For any family, it is an extremely difficult time when someone goes missing.
But when the person who goes missing is a child, it is every parent’s worst nightmare.
Figures from the UK Missing Person Bureau show that of the 121,726 missing incidents in 2012/13, a total of 77,965 involved children aged from 0 to 17. The highest proportion of those who went missing during that period fell within the 15-17 age group (43,310) with 12-14 year olds close behind (29,182).
In total, children made up 64 per cent of all the missing incidents in the UK in 2012/13. Buxton Section Inspector Martin Coey, who has many years experience of dealing with missing persons, said when it comes to children who go missing, many are simply testing the boundaries.
“They tend to be very vulnerable, going through a difficult time in their life where they will often go missing for short periods,” he said.
“The danger is who has talked to them, what has happened to them and who has influenced them while they have been missing.
“There are a lot of dangers out there, especially now with online grooming, sexual exploitation and drugs. It doesn’t happen to all of them but children are certainly a lot more vulnerable when they are out of their family unit because they are more easily influenced.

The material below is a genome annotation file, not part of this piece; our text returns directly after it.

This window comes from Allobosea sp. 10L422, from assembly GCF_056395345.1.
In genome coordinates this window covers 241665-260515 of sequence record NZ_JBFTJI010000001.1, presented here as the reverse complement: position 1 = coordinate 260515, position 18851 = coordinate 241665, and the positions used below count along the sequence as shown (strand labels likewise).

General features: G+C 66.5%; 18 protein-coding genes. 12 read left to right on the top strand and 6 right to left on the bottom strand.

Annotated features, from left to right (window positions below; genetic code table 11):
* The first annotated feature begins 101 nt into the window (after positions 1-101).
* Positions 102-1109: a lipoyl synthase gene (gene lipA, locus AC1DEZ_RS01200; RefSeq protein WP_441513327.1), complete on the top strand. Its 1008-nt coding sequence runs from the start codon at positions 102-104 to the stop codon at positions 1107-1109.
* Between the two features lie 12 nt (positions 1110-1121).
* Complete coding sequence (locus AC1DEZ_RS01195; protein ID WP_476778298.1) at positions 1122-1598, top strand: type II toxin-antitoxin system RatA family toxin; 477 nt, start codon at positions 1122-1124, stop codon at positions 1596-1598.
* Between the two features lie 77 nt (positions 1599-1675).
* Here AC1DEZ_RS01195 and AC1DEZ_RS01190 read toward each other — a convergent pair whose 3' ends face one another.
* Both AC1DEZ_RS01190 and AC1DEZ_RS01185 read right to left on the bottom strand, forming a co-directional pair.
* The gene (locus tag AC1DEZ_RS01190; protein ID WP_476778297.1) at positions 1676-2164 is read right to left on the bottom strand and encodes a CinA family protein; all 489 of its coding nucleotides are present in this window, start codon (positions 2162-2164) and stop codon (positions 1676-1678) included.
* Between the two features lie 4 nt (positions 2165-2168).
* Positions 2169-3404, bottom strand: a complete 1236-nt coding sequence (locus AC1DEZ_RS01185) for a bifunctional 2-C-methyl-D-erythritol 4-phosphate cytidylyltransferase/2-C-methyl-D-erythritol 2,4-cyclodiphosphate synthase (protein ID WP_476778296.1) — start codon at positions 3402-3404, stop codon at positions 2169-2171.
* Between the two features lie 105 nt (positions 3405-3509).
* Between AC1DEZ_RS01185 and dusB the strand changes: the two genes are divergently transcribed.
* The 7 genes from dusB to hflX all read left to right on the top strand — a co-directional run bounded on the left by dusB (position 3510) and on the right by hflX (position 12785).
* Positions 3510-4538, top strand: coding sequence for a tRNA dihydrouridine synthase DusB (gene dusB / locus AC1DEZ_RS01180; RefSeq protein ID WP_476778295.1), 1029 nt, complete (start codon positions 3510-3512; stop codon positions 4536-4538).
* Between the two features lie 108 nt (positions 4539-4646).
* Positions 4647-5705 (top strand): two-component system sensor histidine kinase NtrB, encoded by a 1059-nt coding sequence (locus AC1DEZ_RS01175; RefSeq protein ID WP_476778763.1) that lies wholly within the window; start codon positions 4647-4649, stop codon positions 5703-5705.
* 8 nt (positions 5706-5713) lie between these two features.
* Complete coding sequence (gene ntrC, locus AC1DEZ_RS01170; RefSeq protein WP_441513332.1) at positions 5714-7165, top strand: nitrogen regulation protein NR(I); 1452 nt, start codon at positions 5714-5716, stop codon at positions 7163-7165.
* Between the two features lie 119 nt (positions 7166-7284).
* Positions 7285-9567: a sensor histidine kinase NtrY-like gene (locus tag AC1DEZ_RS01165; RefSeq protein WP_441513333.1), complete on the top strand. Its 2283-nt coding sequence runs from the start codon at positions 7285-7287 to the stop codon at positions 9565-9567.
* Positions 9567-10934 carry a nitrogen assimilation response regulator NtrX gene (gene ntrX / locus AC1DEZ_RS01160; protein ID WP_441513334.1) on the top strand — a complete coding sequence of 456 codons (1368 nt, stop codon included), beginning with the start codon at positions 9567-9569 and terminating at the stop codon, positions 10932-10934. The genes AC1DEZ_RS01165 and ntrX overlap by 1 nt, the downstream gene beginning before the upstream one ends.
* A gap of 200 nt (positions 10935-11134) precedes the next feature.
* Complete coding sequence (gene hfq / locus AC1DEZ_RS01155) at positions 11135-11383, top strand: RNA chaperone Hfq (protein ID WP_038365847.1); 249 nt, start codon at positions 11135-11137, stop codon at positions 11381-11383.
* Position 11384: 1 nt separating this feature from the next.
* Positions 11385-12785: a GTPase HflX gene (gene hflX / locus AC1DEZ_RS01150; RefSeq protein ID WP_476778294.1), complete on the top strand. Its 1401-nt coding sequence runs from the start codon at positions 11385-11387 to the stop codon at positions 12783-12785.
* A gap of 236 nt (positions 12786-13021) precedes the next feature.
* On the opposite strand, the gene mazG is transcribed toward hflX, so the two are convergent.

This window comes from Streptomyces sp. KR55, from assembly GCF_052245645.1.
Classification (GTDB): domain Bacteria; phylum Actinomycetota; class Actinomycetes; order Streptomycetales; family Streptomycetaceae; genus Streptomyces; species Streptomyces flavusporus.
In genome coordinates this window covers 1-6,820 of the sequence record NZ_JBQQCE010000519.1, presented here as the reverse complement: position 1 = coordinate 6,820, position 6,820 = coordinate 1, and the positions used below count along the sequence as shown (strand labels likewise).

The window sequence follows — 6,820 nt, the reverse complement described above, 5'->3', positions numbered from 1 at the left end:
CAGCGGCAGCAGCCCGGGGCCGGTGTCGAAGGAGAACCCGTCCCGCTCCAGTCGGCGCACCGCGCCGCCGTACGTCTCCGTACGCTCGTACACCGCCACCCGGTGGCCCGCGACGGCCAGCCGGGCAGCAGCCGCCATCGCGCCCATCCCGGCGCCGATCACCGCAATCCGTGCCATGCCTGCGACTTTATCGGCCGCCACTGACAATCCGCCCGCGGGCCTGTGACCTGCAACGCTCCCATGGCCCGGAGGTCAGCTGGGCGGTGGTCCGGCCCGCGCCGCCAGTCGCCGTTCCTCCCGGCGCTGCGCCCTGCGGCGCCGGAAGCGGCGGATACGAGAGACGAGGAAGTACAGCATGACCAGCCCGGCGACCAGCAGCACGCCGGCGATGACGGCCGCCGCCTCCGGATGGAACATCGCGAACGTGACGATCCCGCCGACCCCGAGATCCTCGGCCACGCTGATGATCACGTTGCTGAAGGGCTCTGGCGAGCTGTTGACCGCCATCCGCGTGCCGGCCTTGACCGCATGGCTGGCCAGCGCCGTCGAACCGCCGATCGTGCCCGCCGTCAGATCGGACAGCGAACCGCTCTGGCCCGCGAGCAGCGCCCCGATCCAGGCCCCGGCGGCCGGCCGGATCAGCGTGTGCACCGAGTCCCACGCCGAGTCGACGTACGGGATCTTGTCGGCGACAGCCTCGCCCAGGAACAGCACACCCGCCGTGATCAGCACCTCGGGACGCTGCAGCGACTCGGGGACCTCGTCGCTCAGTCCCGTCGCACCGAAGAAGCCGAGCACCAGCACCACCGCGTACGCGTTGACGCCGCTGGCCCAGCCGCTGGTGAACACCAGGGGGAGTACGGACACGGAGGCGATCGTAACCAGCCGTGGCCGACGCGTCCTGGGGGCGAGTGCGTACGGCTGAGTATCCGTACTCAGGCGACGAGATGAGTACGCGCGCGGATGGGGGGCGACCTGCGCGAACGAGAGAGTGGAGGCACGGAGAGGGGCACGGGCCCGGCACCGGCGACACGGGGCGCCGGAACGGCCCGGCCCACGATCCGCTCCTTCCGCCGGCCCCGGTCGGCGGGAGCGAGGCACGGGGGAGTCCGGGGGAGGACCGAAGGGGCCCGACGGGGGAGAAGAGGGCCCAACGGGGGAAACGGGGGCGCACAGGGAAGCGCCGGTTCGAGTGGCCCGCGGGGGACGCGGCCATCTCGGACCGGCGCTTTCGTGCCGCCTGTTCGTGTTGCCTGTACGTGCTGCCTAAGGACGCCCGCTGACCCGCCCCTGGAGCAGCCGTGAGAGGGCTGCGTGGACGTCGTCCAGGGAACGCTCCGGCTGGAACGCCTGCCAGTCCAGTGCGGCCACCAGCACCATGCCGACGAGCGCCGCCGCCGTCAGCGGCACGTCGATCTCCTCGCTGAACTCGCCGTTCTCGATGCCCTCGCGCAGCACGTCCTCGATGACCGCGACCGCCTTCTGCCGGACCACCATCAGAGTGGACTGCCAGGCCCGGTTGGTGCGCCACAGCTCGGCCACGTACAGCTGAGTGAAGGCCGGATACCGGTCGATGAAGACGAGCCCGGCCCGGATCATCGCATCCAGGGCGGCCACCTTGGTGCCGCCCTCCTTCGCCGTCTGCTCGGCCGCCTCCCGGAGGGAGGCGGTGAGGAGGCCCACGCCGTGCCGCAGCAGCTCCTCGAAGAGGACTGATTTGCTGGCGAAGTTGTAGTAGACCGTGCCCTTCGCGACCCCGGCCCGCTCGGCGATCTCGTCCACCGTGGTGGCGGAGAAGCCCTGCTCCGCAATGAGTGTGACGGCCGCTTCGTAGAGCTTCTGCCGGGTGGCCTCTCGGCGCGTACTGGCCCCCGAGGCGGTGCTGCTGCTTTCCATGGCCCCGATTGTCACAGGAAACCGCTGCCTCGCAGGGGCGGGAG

“And they haven’t got life skills. There’s quite a few schemes about which work well because they talk to young people about their reasons for going missing and work to educate them on the dangers.”
With all missing people, police assess them into low, medium or high risk and then allocate the appropriate resources.
But children are always one of the top priorities for police.
“Anybody under-18 or above 65 will always be high risk,” Inspector Coey said.
“Statistics say that 80 per cent of children return within 48 hours and 70 per cent return within 24-hours so they tend to go missing for far shorter periods of time.
“This is an extremely safe area, it is one of the safest areas in the country.
“We will always respond proactively to find someone and we never want to criminalise people, we just want to find them to ensure their safety.”